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Subject: Re: [boost] [string] proposal
From: Artyom (artyomtnk_at_[hidden])
Date: 2011-01-29 04:24:35

> From: Dean Michael Berris <mikhailberis_at_[hidden]>
> On Sat, Jan 29, 2011 at 3:02 PM, Artyom <artyomtnk_at_[hidden]> wrote:
> >>
> >> > 1. "Contiguity"
> >> >
> >> > Continuity and c_str() is one of the most important
> >> > properties of C++ string (that is BTW required by C++0x)
> >>
> >> Eliminating c_str() doesn't mean there's no easy way to produce a
> >> contiguous NTBS.
> >>
> >
> > Yes, just it can't be really "char const *c_str() CONST" or would require
> > extra stuff like linearization.
> >
> > It would turn away 90% of users.
> >
> It might turn you away because you obviously love std::string.
> Generalizing is a different matter and is largely a hot-air blowing
> exercise that is futile for convincing anybody.

I would say it more clear:

1. All users that use C libraries and need c_str() at boundaries
   And this is a huge amount of users that need to communicate
   with modules that are already working and ready but written in C.

   And this is about of half of libraries there is C is the lowest
   level API that allows easy bindings to all languages.

2. All users of GUI toolkits like GTK, Qt, wxWidgets, MFC as they require
   of "boost::what_ever_is_it_called" to QString, ustring, wxString, CString.
   and it is done via C string.

3. All users who actually use Operating System API that uses C strings
   and require char *.

Plenty? Isn't it?

Please take a look on frequent cases of string usage and you'll
see how much do you indeed need rope like structure and how
much normal string.

Don't forget that almost all string implementations in all languages
are continuous single memory chunks.

> >> > 3. non-uniform-memory-architecture
> >> >
> >> > Give me a break... Who uses NUMA for string processing?!
> >>
> > 2. In such case it would be even better to have non-shared
> > strings
> >
> Weh?

Because of memory locality, think of part of string references
to "other memory"

> >> > 4. About string builder. Most languages require is as they
> >> > don't have "reserve" also if you want efficient
> >> > string builder use std::ostream with nice stream buffer.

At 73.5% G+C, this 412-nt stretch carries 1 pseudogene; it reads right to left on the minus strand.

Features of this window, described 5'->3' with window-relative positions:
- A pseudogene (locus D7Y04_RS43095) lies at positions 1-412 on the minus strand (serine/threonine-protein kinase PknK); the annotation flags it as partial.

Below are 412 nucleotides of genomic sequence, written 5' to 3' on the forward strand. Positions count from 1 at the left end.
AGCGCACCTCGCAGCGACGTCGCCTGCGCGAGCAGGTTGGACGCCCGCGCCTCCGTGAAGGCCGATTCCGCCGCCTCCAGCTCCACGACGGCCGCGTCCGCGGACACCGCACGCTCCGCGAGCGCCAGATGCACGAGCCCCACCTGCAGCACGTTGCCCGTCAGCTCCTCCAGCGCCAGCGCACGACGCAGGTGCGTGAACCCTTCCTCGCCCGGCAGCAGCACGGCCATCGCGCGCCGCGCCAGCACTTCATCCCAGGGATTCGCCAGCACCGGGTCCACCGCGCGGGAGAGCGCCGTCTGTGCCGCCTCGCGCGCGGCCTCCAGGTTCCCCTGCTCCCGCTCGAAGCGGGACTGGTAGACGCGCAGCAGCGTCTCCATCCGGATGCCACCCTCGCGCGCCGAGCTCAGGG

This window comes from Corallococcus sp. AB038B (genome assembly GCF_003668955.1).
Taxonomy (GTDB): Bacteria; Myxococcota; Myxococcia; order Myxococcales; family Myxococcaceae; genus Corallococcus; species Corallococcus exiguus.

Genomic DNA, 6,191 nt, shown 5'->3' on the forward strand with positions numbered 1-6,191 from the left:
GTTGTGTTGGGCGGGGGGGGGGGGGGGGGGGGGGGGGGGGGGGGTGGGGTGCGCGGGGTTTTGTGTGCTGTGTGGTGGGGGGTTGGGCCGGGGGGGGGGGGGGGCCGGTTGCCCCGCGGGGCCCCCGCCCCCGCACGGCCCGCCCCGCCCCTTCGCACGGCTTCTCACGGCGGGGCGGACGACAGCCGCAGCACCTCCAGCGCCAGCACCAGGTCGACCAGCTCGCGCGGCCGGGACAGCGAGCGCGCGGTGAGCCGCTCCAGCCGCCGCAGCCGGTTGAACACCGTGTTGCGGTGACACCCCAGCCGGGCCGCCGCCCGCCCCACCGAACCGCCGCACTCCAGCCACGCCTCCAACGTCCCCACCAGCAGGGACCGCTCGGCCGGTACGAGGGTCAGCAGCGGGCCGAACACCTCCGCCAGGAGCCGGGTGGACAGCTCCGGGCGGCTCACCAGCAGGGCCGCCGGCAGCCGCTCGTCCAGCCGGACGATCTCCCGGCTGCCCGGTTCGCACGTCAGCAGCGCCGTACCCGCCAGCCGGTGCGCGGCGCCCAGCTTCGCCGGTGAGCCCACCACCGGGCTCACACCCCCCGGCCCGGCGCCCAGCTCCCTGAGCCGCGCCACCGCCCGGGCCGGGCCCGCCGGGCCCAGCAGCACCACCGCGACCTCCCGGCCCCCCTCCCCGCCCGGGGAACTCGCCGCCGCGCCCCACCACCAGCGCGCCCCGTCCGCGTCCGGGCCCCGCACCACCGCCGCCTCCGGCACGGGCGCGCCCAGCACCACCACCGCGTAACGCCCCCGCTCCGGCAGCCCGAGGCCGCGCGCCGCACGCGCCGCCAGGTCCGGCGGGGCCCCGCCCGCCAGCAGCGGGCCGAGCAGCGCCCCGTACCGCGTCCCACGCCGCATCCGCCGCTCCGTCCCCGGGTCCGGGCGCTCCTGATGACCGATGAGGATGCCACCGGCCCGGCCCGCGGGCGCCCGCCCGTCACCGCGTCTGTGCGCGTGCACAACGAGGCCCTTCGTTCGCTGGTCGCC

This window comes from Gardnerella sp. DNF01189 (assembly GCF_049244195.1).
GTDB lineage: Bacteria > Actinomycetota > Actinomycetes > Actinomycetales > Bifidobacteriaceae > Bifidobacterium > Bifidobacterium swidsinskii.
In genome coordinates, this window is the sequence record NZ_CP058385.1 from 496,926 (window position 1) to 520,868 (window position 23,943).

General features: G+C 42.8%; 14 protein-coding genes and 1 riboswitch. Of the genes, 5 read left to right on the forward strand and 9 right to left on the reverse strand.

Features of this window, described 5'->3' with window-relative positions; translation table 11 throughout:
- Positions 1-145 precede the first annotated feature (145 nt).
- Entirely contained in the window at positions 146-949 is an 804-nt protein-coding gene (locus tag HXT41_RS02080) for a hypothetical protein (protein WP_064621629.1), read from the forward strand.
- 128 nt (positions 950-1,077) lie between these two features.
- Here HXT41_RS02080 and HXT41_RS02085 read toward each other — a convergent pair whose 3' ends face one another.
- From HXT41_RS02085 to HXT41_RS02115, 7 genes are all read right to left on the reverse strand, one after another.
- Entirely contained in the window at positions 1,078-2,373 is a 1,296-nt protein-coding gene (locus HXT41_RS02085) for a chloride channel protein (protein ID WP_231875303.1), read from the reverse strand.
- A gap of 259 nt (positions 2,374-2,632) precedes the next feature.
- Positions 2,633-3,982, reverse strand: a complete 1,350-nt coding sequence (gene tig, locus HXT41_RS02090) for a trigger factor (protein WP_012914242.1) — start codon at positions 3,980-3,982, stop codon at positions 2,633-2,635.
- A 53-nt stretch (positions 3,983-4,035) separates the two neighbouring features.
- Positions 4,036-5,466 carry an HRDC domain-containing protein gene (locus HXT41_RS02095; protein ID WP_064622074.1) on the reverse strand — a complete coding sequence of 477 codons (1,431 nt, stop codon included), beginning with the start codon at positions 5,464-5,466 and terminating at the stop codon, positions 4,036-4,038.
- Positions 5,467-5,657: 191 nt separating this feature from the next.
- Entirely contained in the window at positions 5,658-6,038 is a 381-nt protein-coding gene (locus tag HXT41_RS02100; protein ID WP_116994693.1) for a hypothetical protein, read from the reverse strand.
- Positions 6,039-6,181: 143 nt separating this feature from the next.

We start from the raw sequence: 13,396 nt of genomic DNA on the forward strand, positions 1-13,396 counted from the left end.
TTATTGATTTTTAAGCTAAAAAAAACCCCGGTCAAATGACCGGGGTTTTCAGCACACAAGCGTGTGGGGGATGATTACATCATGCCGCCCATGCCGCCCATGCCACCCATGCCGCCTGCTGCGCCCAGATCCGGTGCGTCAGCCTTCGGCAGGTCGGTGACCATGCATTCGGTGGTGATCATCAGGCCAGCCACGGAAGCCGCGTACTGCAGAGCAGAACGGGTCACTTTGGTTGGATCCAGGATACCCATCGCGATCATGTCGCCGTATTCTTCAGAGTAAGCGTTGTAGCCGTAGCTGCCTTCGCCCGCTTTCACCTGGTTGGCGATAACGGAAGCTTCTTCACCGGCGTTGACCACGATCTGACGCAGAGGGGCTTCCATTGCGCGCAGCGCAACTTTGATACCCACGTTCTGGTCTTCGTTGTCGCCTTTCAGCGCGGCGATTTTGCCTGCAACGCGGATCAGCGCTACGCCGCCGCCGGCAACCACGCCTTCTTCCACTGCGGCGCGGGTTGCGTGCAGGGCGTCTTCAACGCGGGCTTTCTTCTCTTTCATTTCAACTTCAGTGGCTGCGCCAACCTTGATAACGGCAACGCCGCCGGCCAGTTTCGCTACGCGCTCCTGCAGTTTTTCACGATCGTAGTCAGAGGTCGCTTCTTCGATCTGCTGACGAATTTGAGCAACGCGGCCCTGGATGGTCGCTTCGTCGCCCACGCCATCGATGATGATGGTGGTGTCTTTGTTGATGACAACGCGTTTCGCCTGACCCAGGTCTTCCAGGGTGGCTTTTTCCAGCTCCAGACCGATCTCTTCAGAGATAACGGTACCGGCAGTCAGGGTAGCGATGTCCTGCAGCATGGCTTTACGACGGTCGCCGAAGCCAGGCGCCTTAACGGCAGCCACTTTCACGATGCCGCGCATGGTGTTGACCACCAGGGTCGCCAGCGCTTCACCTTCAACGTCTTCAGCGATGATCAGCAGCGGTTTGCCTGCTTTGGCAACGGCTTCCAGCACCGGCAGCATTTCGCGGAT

> >>
> >> There's nothing efficient about std::ostream, no matter what buffer
> >> you put on it.
> >>
> >
> > I beg your pardon? It is efficient as all functions
> > are as efficient as memcpy with exceptions of overflow/underflow
> > happens which require some virtual functions calls
> > which are pretty fast as well...
> >
> > Also 99% of issues are just solved with reserve.
> > (and I work with text parsing, combining and processing a lot)
> >
> And you obviously don't work with systems that have to do this
> multiple thousand times in one second to not know what the effects of
> NUMA are and why allocating a contiguous amount of memory is the
> performance killer that it is.

I know, but I hadn't suggested that streambuf should use single memory

> >> This, I believe, is a persistent misunderstanding. IIUC, Dean is only
> >> suggesting to avoid giving UTF-8 any special status in the string's
> >> interface. He's not arguing against using UTF-8 storage in the
> >> implementation.
> >>
> >
> > The entire "buzz" started with the fact that under windows
> > we have problems with string encoding not being UTF-8
> >
> > [snip]
> >
> > This article written from wrong understanding of real
> > problems - instead of solving a problem it suggests
> > some idea for some cases not looking to the problem
> > in hole.
> >
> [snip]
> The article was written from the understanding that the real problem
> stems from how std::string is broken. It already identifies why it's
> broken. It seems that you're just happy to attack people and the work
> they do more than you are interested in solving problems.
> If you disagree with what's being said argue on the merits of "why".
> Mud-slinging and sitting on a high horse and just saying "blech,
> you're wrong" is not helping solve any technical problems.

I'm sorry but I think that much more real problem is that:

- My father in law can't use Thunderbird because he defined non-ascii
  user name and Thunderbird fails to open the profile. So he needs to create a
  account because half of the other programs are broken when Unicode
  paths are used!

- That acrobat reader can't open files with Unicode file names that
  user have (at least it was last time I've tried it)

- That you can't write cross platform Unicode aware code using
  simple std::string/char * or what even encoding non-aware
  string there.

What you are doing is classical example if micro-optimization
that is concentrated on string storage.

Note: all strings in all toolkits around don't do much beyond
what std::string does in terms of storage (QString, ustring,
UnicodeString, wxString) all use same storage model, some
immutable that I can accept it but all:

1. Are Unicode aware
2. Use single memory chunk

There is a very good reason for this but it seems
that you just to get it why all strings designs
around this same principle.

Take a look on these fundamental operations you had written:

- Concatenation (generally ok)
- Substring - should be Unicode aware in most of cases
- Filtration - should be Unicode and Locale aware
- Tokenization - should be Unicode and Locale aware
- Search/Pattern Matching - should be Unicode and Locale aware.

So please if you don't understand why these fundamental
operations and why the string should relate to encoding
then you need to reread this thread.

New string that does not solve any of Unicode issues
has no place - and this is *real* problem.

Please don't write theories on C++ string if
you do not see what string is - text human
readable text that is much more complex
then set of byte chunks.



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